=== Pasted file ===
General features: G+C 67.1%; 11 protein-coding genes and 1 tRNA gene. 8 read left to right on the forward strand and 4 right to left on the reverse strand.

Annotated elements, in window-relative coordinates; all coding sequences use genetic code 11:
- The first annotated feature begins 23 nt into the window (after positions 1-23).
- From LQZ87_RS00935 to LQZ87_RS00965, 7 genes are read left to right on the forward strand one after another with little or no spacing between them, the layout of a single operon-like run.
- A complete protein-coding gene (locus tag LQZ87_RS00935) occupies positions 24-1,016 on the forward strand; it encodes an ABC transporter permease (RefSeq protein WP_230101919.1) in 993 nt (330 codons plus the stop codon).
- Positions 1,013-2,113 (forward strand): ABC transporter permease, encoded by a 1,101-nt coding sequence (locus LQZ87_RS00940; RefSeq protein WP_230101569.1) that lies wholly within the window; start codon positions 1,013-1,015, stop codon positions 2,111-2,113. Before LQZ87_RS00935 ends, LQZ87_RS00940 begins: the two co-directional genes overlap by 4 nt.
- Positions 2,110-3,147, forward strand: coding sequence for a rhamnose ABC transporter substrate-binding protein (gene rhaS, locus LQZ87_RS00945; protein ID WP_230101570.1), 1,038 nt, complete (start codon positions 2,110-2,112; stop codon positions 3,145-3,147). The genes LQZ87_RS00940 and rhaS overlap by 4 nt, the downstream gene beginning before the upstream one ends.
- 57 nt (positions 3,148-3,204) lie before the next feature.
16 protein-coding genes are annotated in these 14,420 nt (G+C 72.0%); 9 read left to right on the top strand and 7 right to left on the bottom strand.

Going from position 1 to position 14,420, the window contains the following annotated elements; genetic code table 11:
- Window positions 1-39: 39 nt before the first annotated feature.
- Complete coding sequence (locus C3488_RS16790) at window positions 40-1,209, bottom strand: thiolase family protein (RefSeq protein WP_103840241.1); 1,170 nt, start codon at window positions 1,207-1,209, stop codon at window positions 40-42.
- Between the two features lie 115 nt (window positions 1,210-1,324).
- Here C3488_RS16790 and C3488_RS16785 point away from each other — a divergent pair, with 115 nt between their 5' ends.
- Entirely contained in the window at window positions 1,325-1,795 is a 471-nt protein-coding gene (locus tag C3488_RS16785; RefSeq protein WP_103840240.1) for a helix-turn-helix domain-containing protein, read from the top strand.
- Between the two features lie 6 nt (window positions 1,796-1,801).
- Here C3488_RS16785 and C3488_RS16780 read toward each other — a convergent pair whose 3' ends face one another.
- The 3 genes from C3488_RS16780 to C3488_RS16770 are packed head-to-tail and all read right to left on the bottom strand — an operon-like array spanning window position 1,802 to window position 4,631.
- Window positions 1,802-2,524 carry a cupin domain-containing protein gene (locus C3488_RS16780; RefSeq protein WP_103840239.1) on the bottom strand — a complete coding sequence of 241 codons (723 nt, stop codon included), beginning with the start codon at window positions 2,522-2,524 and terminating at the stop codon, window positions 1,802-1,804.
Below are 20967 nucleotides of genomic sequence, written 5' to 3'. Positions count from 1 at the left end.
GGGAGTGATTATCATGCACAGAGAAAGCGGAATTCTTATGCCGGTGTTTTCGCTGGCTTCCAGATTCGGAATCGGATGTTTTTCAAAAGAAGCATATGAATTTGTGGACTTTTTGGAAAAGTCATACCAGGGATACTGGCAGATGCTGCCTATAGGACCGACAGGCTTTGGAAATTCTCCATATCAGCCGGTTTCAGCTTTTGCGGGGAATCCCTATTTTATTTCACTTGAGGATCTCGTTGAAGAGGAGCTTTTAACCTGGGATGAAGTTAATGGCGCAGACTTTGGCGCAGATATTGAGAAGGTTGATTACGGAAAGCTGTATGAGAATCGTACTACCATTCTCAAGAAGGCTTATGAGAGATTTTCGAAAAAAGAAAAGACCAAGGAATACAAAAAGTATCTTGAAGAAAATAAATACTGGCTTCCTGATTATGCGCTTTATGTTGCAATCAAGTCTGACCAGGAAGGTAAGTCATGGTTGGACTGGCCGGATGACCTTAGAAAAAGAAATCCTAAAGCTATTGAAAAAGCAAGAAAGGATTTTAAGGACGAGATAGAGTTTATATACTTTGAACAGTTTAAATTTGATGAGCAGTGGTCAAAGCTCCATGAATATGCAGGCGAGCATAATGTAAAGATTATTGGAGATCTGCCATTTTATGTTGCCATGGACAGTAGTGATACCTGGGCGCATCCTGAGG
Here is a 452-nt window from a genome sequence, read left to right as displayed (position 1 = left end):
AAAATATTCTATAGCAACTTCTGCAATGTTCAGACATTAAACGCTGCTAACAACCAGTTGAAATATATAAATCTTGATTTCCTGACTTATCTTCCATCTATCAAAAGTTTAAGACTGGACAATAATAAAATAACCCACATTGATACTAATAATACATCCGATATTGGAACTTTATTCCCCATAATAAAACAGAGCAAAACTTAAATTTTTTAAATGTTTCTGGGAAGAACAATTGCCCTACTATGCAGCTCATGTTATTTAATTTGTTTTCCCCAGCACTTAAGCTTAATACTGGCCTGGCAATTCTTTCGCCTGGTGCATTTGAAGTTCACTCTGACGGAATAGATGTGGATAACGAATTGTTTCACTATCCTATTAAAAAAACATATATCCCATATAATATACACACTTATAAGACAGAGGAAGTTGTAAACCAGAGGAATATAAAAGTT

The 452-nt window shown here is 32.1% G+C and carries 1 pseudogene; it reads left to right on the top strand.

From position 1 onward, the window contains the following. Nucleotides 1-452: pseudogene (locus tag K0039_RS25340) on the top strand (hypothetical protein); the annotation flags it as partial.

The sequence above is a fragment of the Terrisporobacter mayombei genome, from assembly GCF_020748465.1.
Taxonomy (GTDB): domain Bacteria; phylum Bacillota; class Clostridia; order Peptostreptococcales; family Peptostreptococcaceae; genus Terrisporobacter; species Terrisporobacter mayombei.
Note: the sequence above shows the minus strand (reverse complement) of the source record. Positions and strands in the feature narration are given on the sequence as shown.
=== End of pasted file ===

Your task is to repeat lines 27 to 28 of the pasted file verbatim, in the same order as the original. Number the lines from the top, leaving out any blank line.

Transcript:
Taxonomy (GTDB): domain Bacteria; phylum Bacillota; class Clostridia; order Peptostreptococcales; family Peptostreptococcaceae; genus Terrisporobacter; species Terrisporobacter mayombei.
Note: the sequence above shows the minus strand (reverse complement) of the source record. Positions and strands in the feature narration are given on the sequence as shown.